“Doctor Sleep” is a sequel to 1980’s “The Shining,” and it picks up about 40 years later, as an older Danny Torrance tries to protect a young girl from a cult that tries to feed off her psychic power.
Stephen King has famously made his hatred known for Stanley Kubrick’s “The Shining,” going so far as to call it a “big, beautiful Cadillac with no engine inside of it.” To me, that statement feels more of an apt comparison to this film. “Doctor Sleep” can’t really decide whether to be the sequel to Kubrick’s or King’s “The Shining.” This leads to a film that is dull in its best parts, and just plain goofy in its worst parts.
Ewan McGregor did a fine job as an older Danny Torrance. His only real problem was just the sheer limiting nature of the role. The character of Danny has something I call “King-main-character-itus.”
It’s when the main character, primarily in a work by Stephen King, has no real discernible personality traits, except for the fact that they are, in fact, the main character, and maybe a history of alcoholism if King decides to mix things up. I would say it’s something of a casualty of King’s “release a new product every year” mentality. He does have a few exceptions here and there, such as Andy Dufresne in “The Shawshank Redemption,” and Carrie in… well, “Carrie.”
However, Danny and his blandness hit way too hard with this film. He’s just so boring. He is not interesting in any way, shape, or form. However, Danny is not nearly as terribly written as the film’s antagonist, Rose The Hat.
Rose has to be one of the straight goofiest antagonists I’ve seen in a long while. I don’t know if it’s because of Rebecca Ferguson’s over-the-top performance, or just the pure buffoonery that is the existence of the character. Her name is Rose The Hat. Why? Because she has a hat. Not a hat with any sort of magical power, at least any power that is explicitly explained. Nope. She just has a hat.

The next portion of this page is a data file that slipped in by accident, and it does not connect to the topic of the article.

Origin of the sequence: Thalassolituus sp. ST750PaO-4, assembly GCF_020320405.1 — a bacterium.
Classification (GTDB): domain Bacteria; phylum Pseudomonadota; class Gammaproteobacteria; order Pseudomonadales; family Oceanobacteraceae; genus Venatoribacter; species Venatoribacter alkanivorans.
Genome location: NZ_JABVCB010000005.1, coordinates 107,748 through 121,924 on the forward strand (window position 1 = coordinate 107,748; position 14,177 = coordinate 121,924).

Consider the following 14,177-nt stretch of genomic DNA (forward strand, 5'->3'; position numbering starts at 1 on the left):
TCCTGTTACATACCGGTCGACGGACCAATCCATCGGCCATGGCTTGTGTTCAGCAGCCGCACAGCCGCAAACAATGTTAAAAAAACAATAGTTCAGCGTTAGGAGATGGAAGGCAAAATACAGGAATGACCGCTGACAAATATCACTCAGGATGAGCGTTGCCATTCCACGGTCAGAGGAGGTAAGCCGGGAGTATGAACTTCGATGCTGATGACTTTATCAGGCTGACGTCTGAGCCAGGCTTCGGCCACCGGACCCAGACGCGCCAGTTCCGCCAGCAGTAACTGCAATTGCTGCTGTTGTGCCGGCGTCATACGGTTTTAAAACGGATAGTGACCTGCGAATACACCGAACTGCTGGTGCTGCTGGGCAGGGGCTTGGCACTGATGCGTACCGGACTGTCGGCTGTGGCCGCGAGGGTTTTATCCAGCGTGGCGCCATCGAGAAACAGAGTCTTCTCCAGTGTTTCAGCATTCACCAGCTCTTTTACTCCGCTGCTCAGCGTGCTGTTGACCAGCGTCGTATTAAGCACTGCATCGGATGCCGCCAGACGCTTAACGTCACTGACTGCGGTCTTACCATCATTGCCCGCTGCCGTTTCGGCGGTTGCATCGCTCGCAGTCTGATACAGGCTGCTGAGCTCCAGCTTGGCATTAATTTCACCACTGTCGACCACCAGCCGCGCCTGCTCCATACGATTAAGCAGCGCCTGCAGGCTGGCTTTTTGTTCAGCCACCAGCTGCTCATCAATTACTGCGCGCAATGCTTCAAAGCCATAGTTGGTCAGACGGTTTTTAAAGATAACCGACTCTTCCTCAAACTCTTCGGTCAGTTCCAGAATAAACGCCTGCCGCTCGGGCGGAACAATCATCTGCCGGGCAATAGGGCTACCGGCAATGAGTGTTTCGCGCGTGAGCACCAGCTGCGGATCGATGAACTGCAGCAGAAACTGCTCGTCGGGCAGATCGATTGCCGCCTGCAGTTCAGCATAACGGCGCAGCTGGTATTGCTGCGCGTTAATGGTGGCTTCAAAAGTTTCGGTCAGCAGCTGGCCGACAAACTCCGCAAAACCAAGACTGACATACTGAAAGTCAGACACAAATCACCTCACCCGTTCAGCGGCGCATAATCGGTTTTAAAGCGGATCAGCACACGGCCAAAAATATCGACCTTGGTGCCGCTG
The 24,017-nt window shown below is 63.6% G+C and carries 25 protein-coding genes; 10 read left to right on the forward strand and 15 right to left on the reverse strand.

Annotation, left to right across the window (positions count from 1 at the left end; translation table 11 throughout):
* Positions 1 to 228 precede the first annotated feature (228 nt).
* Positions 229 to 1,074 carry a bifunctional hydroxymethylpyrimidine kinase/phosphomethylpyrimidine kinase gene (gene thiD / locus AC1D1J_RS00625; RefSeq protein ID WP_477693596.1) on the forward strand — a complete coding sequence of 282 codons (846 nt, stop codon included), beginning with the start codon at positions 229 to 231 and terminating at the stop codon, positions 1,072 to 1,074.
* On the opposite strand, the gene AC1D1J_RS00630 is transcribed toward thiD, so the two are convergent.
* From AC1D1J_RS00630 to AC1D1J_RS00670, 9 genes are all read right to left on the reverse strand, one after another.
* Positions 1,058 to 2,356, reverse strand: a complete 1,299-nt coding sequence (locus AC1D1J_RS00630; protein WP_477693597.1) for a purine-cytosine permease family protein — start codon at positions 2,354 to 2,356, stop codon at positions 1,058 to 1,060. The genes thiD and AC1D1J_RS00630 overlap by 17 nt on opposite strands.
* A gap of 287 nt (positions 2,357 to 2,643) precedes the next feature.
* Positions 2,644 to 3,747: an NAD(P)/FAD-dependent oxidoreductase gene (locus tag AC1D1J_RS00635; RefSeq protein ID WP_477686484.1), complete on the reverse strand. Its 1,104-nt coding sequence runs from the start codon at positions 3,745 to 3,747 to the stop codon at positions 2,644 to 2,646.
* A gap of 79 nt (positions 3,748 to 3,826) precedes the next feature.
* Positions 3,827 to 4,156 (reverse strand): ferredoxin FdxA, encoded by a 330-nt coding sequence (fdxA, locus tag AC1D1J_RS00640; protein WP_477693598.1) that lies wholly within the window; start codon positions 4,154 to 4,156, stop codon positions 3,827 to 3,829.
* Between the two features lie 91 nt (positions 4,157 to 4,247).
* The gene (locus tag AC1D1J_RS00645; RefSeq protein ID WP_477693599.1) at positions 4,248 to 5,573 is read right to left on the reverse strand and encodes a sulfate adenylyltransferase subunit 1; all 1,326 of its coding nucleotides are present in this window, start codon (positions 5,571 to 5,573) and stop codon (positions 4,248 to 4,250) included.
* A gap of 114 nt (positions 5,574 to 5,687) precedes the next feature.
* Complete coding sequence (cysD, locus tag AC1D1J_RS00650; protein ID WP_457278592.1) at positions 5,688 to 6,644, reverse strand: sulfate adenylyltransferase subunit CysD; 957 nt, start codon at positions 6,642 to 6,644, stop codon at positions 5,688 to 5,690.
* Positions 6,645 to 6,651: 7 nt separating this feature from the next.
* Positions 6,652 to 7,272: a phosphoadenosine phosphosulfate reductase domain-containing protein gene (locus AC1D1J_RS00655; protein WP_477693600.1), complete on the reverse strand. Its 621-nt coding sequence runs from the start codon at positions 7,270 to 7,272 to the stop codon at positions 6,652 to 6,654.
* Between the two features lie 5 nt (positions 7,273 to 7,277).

In spite of the inherent hilarity that her character is reminiscent of a seventh-grader trying to find their personality, she too suffers from a lack of real impact. She’s the leader of a cult of evil, spiritual vampire-like hipsters (yes, I am deadly serious), and that is about it. Sadly, the movie basically revolves around these bland characters, resulting in a fairly bland experience.
The horrid experience is helped additionally by the film’s abysmal pacing. Say whatever about the original 1980 film, but at least that film used its time wisely. The plot starts as soon as the movie begins. In this, there was about an hour of filler with Danny Torrance. It’s an hour of him getting sober, and moving into a new town, that could just as easily be explained in a single line of dialogue.
One thing I will give the movie credit for is its cinematography. Director Mike Flannigan and cinematographer Michael Fimognari do an excellent job of evoking a sort of Kubrick look to the film. However, this, and the countless references to “The Shining,” couldn’t really save this movie in the end.
“Doctor Sleep” is, as a whole, a very boring movie-going experience. I spent most of the movie just wondering why this exists. It doesn’t really add anything to “The Shining” universe. In fact, it actually makes the rules of Danny’s “Shine” more confusing and convoluted. Fans of Stephen King might enjoy this, however as a fan of Kubrick’s “The Shining,” I would recommend that most others should most assuredly skip out on this one.